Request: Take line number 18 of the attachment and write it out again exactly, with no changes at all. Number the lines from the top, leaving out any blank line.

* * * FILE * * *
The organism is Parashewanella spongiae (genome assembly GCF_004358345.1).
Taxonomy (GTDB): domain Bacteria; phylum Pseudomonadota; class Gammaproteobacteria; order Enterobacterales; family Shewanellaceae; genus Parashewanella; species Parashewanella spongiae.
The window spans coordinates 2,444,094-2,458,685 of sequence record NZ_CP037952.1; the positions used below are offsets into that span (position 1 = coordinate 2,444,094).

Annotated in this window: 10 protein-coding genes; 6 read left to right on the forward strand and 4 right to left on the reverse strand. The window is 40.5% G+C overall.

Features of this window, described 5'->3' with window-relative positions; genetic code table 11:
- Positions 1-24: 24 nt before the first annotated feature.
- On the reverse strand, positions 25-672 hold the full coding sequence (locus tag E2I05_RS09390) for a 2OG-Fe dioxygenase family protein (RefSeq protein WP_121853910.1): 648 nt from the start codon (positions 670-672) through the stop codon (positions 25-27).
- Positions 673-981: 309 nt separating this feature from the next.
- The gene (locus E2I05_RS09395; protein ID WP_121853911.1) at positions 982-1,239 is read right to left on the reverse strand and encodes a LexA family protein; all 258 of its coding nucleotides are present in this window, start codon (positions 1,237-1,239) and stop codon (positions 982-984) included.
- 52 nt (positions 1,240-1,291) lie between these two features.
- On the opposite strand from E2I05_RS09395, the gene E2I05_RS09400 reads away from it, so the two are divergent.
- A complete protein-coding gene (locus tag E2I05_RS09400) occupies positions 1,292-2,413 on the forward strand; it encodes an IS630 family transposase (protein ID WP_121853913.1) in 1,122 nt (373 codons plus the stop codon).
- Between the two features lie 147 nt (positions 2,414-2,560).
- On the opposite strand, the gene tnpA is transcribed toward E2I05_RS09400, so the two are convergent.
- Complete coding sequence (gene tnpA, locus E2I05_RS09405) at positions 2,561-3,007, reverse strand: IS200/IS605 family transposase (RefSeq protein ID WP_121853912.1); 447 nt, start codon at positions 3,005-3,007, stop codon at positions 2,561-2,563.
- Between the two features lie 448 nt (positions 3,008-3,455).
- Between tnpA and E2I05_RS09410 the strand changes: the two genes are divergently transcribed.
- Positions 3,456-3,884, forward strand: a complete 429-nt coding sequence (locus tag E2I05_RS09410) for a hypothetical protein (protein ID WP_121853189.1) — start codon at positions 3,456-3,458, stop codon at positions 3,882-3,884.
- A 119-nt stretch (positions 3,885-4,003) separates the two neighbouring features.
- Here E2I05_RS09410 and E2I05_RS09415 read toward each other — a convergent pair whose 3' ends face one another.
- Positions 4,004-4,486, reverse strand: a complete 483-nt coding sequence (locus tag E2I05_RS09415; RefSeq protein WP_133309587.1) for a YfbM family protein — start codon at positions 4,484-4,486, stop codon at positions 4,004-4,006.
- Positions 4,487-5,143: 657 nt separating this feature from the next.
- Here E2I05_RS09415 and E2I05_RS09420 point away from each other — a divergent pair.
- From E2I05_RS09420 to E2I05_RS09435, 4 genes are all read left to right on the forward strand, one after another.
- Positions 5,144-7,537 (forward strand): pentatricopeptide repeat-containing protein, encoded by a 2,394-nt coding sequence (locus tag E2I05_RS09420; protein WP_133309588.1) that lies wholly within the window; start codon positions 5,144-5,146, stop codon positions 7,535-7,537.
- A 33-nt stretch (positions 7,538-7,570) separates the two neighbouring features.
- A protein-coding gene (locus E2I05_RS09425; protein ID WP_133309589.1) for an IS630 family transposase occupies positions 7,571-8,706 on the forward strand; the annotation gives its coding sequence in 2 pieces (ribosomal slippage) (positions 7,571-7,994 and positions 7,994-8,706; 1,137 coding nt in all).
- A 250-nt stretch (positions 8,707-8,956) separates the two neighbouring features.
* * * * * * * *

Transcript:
- Positions 3,456-3,884, forward strand: a complete 429-nt coding sequence (locus tag E2I05_RS09410) for a hypothetical protein (protein ID WP_121853189.1) — start codon at positions 3,456-3,458, stop codon at positions 3,882-3,884.